To sample bales for nitrate, take core samples with a bale probe. If you don’t have a probe available, split the bale open and collect lower stems of individual plants to ensure the highest possible nitrate level is revealed by the analysis. High-nitrate bales are particularly hazardous to timid animals because more aggressive cattle tend to eat the leaves and more palatable upper stems first and leave only the lower stems, which have higher concentrations of nitrate.
To test for nitrates in the field you can use qualitative spot color methods and/or quantitative methods that use colorimeters and nitrate electrodes. One quick test is the diphenylamine spot test. The Texas AgriLife Extension Service Soil, Water, and Forage Testing Laboratory provides these quick-test kits for nitrate analysis, but the kits contain sulfuric acid and the lab is not allowed to ship them. They must be hand delivered or picked up.
For this test, a single drop of the acid reagent is placed on a freshly split plant stem. This method works only on moist plants with stems thick enough to split and receive the test reagent. If the reagent turns dark blue within 5 seconds, the forage contains nitrate. If the color does not change immediately, there is no nitrate; however, the reagent will eventually turn the stem dark brown or black by caramelizing the plant sugars and carbohydrates. Follow up any positive field test with laboratory analysis. Dried plants, hay, silage, finestemmed grasses, and similar material should be tested in a laboratory. It is important to remember that fieldtesting should be used only as a qualitative tool and is not precise enough to use as a basis for mixing feeds.
Interpreting nitrate reports
Nitrate content may be expressed as actual nitrate (% NO3) or as nitrate-N (% NO3-N) values. The Texas AgriLife Extension Service Soil, Water, and Forage Testing Laboratory reports nitrate in forage as actual nitrate, which differs from plant nitrate analysis for other plants. Plant nitrates are expressed as ppm nitrate-N. To convert ppm nitrate-N to percent, divide by 10,000. To convert nitrate-N levels to actual nitrate, multiply by 4.42. Be sure you understand your laboratory’s reporting method to ensure you don’t feed toxic levels of nitrate to livestock.
Nitrate-N ppm ÷10,000 = percent nitrate-N
Percent nitrate-N × 4.42 = percent nitrate
Managing nitrate hay
There are few options for managing baled hay containing nitrates other than grinding and mixing it with good forage to dilute the nitrate level to less than 1 percent. It is best to mix similar forage types so that the feed has a uniform particle size and palatability. The stems dictate the optimum size, but generally, the smaller the better. A handful of mixed, ground feed should contain portions of all plant parts of the forages used in the mix. The uniform size and palatability will help limit selective feeding by livestock. You should not grind or mix forages that contain more than 2.5 percent nitrate. Hay with this level of nitrate should not be used for livestock feed or bedding.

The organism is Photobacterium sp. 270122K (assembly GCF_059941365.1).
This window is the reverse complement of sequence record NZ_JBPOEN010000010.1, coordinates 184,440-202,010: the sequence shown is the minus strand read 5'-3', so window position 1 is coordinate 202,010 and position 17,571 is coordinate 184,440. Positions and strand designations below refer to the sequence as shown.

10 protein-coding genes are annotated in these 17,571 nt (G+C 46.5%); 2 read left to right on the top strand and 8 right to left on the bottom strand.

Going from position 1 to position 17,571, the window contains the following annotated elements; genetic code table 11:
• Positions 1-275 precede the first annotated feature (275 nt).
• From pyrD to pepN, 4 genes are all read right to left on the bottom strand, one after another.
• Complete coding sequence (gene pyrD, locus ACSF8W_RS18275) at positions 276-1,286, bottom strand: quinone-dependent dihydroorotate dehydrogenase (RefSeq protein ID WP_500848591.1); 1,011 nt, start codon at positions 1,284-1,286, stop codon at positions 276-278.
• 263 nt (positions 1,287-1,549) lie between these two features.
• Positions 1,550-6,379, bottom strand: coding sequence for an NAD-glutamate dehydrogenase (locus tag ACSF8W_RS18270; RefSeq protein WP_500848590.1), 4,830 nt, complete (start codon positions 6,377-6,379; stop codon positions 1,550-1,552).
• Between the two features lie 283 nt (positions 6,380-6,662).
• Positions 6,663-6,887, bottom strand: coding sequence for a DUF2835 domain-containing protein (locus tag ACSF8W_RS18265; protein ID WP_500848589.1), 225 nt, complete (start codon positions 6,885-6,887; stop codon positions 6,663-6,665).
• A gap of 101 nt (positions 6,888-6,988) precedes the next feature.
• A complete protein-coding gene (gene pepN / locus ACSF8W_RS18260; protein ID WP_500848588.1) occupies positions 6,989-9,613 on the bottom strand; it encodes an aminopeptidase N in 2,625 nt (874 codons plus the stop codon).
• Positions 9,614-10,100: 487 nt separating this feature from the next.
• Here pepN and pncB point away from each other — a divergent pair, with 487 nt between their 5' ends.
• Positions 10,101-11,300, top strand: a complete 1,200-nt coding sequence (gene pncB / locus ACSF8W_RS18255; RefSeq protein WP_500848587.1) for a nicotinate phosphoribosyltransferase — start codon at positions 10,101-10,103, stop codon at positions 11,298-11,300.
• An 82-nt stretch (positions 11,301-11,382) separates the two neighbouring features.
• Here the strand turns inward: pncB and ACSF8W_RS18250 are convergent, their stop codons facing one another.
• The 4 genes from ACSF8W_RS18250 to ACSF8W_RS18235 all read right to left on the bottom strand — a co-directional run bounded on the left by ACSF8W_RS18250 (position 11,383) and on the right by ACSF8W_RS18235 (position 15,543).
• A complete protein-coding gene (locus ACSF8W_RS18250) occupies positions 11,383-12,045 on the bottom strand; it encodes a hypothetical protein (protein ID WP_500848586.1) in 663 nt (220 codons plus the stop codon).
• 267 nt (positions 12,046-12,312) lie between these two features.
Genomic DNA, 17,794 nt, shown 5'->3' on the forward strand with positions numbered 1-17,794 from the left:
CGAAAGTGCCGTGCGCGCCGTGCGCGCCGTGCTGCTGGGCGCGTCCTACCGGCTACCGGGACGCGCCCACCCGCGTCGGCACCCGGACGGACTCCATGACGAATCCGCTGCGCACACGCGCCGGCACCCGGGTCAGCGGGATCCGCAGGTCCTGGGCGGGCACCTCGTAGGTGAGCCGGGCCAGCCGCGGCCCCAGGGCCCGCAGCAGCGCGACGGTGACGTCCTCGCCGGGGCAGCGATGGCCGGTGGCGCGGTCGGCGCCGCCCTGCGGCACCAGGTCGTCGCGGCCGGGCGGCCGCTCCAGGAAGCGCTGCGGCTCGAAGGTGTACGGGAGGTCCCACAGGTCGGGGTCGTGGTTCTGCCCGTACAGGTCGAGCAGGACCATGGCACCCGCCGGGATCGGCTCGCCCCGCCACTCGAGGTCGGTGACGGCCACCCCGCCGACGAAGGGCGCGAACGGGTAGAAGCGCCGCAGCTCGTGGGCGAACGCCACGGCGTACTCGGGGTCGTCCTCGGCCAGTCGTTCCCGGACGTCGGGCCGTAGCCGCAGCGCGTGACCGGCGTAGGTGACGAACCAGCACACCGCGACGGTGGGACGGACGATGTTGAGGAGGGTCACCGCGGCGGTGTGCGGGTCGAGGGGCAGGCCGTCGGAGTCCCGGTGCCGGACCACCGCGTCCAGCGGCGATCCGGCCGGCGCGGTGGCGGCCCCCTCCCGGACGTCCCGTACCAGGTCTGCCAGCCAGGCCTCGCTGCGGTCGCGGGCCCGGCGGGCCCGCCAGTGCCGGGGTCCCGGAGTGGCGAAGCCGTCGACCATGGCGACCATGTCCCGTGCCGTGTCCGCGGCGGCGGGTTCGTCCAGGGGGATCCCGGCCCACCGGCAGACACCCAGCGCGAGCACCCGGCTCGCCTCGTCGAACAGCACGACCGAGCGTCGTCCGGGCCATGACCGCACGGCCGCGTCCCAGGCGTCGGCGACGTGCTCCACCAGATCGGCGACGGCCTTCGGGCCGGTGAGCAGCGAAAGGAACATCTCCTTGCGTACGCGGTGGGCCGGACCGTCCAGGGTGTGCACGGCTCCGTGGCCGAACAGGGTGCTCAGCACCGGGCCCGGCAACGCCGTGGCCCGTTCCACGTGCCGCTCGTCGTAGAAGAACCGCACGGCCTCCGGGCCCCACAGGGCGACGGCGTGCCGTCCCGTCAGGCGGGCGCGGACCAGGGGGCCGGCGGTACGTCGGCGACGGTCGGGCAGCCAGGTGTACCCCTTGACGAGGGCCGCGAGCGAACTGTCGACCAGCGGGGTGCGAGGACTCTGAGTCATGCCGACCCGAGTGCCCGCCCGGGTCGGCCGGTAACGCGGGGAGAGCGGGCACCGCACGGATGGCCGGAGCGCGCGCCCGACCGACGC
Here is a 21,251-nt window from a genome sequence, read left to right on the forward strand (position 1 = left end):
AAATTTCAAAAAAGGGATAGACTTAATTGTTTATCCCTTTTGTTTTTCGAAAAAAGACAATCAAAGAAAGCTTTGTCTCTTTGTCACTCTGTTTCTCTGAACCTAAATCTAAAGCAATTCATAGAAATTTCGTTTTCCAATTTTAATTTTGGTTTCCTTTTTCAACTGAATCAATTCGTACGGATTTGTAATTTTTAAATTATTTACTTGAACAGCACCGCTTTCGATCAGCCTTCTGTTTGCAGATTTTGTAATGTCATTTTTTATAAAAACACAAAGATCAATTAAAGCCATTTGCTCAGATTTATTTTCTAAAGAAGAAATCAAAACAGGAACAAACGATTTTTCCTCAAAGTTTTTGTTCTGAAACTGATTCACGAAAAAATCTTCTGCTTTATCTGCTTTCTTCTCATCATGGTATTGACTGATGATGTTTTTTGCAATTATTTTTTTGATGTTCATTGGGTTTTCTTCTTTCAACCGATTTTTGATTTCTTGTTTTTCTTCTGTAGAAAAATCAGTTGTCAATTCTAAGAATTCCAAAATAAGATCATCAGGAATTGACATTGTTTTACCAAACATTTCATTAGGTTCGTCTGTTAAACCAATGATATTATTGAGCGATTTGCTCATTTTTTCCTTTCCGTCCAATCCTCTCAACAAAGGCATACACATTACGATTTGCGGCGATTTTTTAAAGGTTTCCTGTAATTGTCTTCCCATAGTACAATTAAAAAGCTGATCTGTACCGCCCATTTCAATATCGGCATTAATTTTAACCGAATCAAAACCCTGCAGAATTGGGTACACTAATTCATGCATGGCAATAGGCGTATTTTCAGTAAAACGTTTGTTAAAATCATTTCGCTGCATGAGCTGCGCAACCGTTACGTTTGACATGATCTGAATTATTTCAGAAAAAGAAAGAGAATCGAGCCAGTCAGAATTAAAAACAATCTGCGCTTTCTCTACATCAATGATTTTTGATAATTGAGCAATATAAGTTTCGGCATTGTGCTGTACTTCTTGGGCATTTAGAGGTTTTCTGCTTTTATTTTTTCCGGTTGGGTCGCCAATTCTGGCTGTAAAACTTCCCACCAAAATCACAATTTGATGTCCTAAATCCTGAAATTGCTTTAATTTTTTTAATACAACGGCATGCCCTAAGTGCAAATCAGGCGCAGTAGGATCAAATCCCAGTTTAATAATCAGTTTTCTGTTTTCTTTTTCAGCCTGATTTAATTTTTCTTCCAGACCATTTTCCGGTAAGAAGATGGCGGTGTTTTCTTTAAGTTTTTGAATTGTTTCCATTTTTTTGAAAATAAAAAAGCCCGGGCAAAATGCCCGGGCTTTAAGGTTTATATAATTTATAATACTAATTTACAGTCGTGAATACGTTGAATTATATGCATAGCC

Prussic acid in forages can pose a significant risk to grazing livestock, but in well-cured hay, prussic acid is rarely an issue. Though prussic acid accumulation occurs under the same conditions that cause nitrate accumulation, prussic acid volatilizes to a safe level during the curing process. For additional information on managing prussic acid in forages, refer to Extension publication E-543, “Nitrates and Prussic Acid in Forages.”
Buying and Selling Hay
While large quantities of hay are sold as small square bales, cow-calf producers primarily use large round bales because they require less labor to store and feed. Most hay for cow-calf production systems is sold on a per-round bale basis and there are two major problems with this.
First, buying hay on a per-round bale basis does not tell you the nutritive value of the bale. Hay is often advertised as “well” or “heavily fertilized,” but these terms are not precise. The actual levels of crude protein and digestible energy, and other nutritive characteristics of the forage should be established through laboratory analysis so producers can make sound purchasing and feeding decisions. Why should a bale with only 6 percent crude protein sell for the same price as a bale that contains 14 percent crude protein? In most cases they should not, yet these differences are not obvious to the naked eye. “Well fertilized” hay may not meet the animal’s nutrient requirements, and supplementation can dramatically increase the cost of the feeding program. Hay with higher nutritive value, as documented by a laboratory, may cost more, but it could prove to be a more economical strategy if it eliminates the need for supplements.